Lot # 051
Spring 2017 - 1st Session Live auction

A.R. Penck
1939 - 2017 German

Ende im Osten
dispersion on canvas
signed, titled, dated 1978 and inscribed "Y." and on verso titled and dated 1979 on the gallery label
52 3/8 x 70 1/2 in  133 x 179cm

Galerie Michael Werner, Cologne
Private Collection, British Columbia

Marion F. Deshmukh, editor, Cultures in Conflict: Visual Arts in Eastern Germany since 1990, American Institute for Contemporary German Studies, 1998, pages 2 and 39

A.R. Penck came to international recognition as a prominent proponent of Neo-expressionist painting in Germany in the 1970s, 1980s and 1990s. Along with Georg Baselitz, Anselm Kiefer, Sigmar Polke and Jörg Immendorf - whose powerful Café Deutschland paintings (19 in total, 1977 - 1983) revolve in part around his café conversations with Penck at this time - Penck revived figurative painting that was personally, politically and socially expressive of the harsh realities of the Cold War and struggles between capitalist and communist ideologies.
A.R. Penck is a pseudonym for Ralf Winkler. He worked in Dresden, in former East Germany, and his work was seen as too radical to exhibit in the GDR. Winkler’s strategy to have his work seen was to adopt a pseudonym and to work with the influential art dealer Michael Werner outside the GDR. Winkler borrowed a portentous name, that of Albrecht Penck, a geographer of the Ice Age, which for Winkler became a metaphor of the Cold War: slow, tectonic, brutal. Immendorf’s later understanding of these global forces applies to Penck as well: “East Germany and West Germany, as I saw it, were just the bumpers on the two superpower autos, the big East Limo and the big West Limo, and the Wall was the seam, the place where they banged together…In the end, too, Germany’s division was really a metaphor for the schizoid division of humanity—for these grinding contradictions in every one of us.” Penck successfully applied to leave East Germany and moved to West Germany in 1980, which explains the exuberant, anticipatory title Ende im Osten (End in the East). The theme of liberation in the face of repression is central to his work in this all-important transition. This painting can also be seen as a prototype of Penck’s well-known 1981 artist’s book of the same title.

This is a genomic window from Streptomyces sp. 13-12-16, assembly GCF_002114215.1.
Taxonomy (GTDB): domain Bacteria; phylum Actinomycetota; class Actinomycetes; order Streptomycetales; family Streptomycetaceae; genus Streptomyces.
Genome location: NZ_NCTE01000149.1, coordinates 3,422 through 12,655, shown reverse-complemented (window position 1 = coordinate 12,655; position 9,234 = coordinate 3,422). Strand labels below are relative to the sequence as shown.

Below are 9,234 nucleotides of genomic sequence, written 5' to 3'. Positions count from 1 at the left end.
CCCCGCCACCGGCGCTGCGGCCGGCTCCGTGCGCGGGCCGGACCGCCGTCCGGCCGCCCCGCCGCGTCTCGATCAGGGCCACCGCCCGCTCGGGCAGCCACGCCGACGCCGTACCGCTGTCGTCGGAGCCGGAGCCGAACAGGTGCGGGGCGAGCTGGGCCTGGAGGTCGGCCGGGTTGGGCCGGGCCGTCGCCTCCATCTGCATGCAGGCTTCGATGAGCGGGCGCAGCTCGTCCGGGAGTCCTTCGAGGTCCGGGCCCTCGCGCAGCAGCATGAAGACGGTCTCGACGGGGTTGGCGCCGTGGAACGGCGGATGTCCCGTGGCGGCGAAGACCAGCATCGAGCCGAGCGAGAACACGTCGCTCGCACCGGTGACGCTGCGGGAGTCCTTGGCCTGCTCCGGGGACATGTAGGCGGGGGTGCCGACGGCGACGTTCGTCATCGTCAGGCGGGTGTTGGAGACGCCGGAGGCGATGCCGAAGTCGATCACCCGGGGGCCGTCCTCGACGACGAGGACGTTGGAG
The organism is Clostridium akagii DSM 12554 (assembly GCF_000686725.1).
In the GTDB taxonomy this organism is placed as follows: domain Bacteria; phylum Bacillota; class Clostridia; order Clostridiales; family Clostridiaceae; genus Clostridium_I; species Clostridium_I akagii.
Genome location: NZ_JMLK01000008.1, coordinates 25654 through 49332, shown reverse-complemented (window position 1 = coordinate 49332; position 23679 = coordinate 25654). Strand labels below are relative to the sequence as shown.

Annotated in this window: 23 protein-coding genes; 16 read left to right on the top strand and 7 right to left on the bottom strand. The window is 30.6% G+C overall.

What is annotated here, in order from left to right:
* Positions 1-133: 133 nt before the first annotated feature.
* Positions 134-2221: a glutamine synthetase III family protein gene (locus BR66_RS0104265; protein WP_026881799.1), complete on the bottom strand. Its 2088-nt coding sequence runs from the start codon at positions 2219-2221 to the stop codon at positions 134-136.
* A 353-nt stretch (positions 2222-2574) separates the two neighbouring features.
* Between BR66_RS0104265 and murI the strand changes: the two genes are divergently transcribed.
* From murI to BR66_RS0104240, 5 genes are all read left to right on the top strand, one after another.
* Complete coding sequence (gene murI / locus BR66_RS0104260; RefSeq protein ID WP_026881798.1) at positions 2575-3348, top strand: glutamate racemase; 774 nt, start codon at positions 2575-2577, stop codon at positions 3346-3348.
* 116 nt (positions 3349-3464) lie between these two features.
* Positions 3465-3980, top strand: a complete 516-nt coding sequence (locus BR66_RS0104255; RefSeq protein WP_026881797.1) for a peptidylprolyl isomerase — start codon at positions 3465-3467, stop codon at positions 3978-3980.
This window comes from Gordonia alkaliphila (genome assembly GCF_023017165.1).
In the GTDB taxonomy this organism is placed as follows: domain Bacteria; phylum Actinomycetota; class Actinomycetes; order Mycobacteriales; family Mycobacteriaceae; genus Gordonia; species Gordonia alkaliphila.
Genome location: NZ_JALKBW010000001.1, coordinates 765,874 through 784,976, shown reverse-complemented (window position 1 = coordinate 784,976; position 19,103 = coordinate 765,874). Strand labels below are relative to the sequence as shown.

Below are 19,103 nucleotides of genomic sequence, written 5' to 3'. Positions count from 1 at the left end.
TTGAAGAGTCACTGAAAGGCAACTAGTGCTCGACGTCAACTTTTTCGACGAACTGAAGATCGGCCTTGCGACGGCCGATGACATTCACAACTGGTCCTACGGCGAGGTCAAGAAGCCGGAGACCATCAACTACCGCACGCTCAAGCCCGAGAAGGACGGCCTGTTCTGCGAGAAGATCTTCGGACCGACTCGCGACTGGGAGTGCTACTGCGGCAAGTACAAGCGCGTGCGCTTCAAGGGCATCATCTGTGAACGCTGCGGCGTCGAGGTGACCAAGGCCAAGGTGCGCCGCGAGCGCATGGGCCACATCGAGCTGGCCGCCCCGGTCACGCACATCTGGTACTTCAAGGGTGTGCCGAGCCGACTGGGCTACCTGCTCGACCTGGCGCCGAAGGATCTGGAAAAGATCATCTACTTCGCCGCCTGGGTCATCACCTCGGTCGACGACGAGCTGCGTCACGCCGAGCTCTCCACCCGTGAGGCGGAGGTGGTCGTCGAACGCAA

Ende im Osten is a vivid exemplar of Penck’s signature visual vocabulary. He habitually used the male stick figure that we see here, animating this character with expressive line and colour. His forms are self-consciously “primitive,” pared to a graphic simplicity that allows a gestural and emotional immediacy. This directness permitted his exploration of the personal and geopolitical trauma of the Cold War era. “What I have in mind is a kind of physics of human society,” he said.
Given that Penck was also a jazz musician, it is not fanciful to see these as dancing stick figures. But the three characters—or one actor in different moments of a scenario perhaps—are anything but lighthearted. The largest, to the left, seems to run towards the other two half-sized figures. In his left hand, he displays a triangular form. Is it a megaphone through which he broadcasts his flight from the East? To the right, one figure stands on top of what can be read as a portal, gesturing and holding a large letter H. The other man has toppled over beneath the gate form. Perhaps he has run up against a closed door, a barrier. Penck is graphic in what he shows here but not didactic; he leaves interpretation open, inviting our emotional response to the predicaments of his figures. That he does so with such simplicity is one of the enduring qualities of this generative work.
We thank Mark Cheetham, Professor of Art History at the University of Toronto and author of Abstract Art Against Autonomy: Infection, Resistance, and Cure since the 60s, for contributing the above essay.

Estimate: $30,000 ~ $50,000 CAD  
Sold for: $265,250 CAD (including Buyer's Premium)

All prices are in Canadian Dollars.

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